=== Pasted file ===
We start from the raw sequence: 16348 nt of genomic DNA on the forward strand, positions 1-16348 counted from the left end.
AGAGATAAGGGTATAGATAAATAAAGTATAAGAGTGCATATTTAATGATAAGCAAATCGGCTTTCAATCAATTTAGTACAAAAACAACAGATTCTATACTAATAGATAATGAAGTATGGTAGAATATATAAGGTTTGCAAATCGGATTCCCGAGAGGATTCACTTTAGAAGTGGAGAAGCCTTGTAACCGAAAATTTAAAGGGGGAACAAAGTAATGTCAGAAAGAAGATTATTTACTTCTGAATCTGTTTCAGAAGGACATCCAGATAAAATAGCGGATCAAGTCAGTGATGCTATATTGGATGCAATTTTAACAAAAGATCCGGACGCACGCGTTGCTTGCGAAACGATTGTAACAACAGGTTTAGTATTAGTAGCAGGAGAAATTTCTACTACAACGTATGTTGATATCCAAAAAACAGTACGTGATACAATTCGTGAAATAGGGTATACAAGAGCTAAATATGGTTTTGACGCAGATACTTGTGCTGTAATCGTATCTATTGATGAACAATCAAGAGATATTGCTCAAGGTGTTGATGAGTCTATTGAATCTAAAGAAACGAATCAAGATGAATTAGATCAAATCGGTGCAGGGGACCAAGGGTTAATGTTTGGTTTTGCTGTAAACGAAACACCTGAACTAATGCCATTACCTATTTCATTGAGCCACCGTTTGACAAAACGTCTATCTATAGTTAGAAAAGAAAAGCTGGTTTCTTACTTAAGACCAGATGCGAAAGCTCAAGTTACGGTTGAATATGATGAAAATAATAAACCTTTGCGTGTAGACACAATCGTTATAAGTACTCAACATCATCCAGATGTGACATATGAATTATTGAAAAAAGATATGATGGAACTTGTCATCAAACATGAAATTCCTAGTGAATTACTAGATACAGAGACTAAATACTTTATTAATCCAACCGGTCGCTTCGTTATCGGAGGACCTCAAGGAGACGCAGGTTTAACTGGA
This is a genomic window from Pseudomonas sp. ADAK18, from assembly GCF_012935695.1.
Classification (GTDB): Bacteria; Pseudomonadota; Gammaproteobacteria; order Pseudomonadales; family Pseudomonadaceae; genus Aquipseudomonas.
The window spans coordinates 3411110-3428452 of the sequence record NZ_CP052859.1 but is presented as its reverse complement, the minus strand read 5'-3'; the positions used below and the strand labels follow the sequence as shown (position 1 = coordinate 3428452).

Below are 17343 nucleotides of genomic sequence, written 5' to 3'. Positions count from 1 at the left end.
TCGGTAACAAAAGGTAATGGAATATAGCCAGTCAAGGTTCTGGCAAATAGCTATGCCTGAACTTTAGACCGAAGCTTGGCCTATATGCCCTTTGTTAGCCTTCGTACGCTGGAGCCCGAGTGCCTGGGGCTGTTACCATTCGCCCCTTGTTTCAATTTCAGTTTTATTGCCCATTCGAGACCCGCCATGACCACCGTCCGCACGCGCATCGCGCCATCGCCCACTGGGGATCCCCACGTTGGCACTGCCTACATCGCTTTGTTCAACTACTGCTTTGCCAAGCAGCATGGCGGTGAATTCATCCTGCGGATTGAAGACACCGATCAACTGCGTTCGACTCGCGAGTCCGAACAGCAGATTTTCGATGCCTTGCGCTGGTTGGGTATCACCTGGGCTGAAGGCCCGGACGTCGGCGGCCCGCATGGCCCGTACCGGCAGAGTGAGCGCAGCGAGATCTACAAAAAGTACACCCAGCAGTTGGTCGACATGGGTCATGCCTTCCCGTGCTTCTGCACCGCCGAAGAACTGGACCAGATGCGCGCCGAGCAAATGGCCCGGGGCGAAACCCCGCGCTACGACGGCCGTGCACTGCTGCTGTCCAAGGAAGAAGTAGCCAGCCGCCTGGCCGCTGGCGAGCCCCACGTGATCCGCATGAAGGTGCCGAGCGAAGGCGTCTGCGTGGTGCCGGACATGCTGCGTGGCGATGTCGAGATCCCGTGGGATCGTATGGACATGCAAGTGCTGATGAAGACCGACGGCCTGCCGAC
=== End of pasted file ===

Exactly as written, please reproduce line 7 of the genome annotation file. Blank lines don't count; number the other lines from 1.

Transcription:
TCGGTAACAAAAGGTAATGGAATATAGCCAGTCAAGGTTCTGGCAAATAGCTATGCCTGAACTTTAGACCGAAGCTTGGCCTATATGCCCTTTGTTAGCCTTCGTACGCTGGAGCCCGAGTGCCTGGGGCTGTTACCATTCGCCCCTTGTTTCAATTTCAGTTTTATTGCCCATTCGAGACCCGCCATGACCACCGTCCGCACGCGCATCGCGCCATCGCCCACTGGGGATCCCCACGTTGGCACTGCCTACATCGCTTTGTTCAACTACTGCTTTGCCAAGCAGCATGGCGGTGAATTCATCCTGCGGATTGAAGACACCGATCAACTGCGTTCGACTCGCGAGTCCGAACAGCAGATTTTCGATGCCTTGCGCTGGTTGGGTATCACCTGGGCTGAAGGCCCGGACGTCGGCGGCCCGCATGGCCCGTACCGGCAGAGTGAGCGCAGCGAGATCTACAAAAAGTACACCCAGCAGTTGGTCGACATGGGTCATGCCTTCCCGTGCTTCTGCACCGCCGAAGAACTGGACCAGATGCGCGCCGAGCAAATGGCCCGGGGCGAAACCCCGCGCTACGACGGCCGTGCACTGCTGCTGTCCAAGGAAGAAGTAGCCAGCCGCCTGGCCGCTGGCGAGCCCCACGTGATCCGCATGAAGGTGCCGAGCGAAGGCGTCTGCGTGGTGCCGGACATGCTGCGTGGCGATGTCGAGATCCCGTGGGATCGTATGGACATGCAAGTGCTGATGAAGACCGACGGCCTGCCGAC